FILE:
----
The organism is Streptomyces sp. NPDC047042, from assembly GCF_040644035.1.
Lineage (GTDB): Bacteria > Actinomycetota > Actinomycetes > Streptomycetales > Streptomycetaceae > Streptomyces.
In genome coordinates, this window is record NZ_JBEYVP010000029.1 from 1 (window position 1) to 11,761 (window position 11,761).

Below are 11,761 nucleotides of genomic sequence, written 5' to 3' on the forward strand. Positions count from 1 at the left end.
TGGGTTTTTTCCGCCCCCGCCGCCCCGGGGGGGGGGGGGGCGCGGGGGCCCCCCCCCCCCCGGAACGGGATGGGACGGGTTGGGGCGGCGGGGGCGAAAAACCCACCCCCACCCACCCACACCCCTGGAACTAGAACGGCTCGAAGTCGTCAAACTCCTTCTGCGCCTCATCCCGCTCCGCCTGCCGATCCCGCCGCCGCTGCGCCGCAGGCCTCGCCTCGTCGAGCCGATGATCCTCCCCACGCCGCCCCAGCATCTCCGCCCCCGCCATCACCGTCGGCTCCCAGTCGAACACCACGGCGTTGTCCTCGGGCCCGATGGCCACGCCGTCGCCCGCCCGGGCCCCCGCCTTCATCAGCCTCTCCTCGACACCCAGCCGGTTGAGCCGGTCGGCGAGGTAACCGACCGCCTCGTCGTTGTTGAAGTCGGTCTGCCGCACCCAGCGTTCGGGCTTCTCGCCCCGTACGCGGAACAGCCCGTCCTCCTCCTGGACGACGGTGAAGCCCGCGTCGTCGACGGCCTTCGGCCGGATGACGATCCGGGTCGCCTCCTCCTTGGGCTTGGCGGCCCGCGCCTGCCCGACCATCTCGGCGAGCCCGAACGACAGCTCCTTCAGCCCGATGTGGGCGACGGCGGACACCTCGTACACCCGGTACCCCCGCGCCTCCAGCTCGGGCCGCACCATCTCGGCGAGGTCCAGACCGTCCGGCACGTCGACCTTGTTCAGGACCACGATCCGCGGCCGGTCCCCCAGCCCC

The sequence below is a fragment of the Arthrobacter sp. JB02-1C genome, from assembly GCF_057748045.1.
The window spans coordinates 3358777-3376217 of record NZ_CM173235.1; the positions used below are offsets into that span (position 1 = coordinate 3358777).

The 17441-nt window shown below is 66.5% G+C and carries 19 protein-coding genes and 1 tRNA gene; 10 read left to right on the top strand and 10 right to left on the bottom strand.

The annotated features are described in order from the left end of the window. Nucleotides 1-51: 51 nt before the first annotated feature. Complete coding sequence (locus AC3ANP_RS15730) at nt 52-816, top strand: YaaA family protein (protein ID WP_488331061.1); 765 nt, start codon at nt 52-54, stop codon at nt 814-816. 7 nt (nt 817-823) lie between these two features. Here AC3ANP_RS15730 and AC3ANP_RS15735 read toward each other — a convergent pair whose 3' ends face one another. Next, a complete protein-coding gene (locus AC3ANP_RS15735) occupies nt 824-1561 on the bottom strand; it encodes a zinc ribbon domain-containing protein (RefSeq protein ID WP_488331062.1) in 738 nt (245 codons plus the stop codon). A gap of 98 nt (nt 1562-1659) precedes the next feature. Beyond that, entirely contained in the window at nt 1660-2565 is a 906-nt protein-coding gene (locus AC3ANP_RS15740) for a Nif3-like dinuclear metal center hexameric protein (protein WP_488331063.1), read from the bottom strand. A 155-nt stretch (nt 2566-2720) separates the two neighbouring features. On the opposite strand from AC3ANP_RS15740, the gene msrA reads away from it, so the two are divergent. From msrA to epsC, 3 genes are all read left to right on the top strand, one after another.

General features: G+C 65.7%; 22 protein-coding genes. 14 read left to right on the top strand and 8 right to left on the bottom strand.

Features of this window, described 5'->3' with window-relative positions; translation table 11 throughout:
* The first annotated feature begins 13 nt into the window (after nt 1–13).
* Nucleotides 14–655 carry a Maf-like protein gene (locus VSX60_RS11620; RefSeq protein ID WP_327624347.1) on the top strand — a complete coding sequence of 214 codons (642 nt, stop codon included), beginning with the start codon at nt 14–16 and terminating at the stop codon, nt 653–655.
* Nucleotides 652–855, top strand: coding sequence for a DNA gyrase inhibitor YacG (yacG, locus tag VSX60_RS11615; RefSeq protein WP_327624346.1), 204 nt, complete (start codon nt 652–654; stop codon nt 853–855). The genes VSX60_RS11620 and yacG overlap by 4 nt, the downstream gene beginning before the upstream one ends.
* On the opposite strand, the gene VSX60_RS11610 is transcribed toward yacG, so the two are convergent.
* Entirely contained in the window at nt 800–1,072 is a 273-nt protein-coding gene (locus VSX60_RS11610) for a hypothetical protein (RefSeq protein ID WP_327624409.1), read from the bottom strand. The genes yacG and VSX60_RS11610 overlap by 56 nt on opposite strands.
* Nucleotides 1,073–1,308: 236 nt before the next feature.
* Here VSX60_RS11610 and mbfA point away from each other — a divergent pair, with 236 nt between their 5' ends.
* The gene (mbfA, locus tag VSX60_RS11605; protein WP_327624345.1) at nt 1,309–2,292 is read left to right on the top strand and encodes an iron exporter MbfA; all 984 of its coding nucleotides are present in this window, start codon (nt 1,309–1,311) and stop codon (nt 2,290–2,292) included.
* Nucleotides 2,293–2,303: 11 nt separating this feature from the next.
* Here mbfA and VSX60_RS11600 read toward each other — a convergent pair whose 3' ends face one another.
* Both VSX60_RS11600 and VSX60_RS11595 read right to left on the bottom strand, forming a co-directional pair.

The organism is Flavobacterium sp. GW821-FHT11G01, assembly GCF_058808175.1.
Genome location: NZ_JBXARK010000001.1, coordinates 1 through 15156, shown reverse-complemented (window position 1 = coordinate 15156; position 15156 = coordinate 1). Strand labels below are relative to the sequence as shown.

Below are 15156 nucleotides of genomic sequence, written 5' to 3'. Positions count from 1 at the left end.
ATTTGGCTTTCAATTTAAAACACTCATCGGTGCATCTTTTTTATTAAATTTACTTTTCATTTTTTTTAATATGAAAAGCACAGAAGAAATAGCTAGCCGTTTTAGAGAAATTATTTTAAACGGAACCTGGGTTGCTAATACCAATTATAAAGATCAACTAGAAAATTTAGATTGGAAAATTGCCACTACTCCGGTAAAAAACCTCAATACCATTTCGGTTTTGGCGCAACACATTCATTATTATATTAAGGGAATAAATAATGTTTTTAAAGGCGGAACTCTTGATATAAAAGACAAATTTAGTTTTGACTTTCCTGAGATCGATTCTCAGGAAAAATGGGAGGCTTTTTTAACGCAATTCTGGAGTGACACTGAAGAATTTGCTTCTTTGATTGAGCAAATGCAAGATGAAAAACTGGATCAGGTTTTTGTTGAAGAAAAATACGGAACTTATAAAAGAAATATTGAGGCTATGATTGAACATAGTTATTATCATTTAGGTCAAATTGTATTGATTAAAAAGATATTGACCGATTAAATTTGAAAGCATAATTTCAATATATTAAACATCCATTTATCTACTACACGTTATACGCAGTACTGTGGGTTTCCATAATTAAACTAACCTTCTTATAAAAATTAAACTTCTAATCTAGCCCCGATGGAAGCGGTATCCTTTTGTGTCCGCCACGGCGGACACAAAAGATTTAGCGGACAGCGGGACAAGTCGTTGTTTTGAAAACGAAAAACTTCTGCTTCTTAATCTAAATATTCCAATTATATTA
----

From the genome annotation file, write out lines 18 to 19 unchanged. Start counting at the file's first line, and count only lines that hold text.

* Here VSX60_RS11610 and mbfA point away from each other — a divergent pair, with 236 nt between their 5' ends.
* The gene (mbfA, locus tag VSX60_RS11605; protein WP_327624345.1) at nt 1,309–2,292 is read left to right on the top strand and encodes an iron exporter MbfA; all 984 of its coding nucleotides are present in this window, start codon (nt 1,309–1,311) and stop codon (nt 2,290–2,292) included.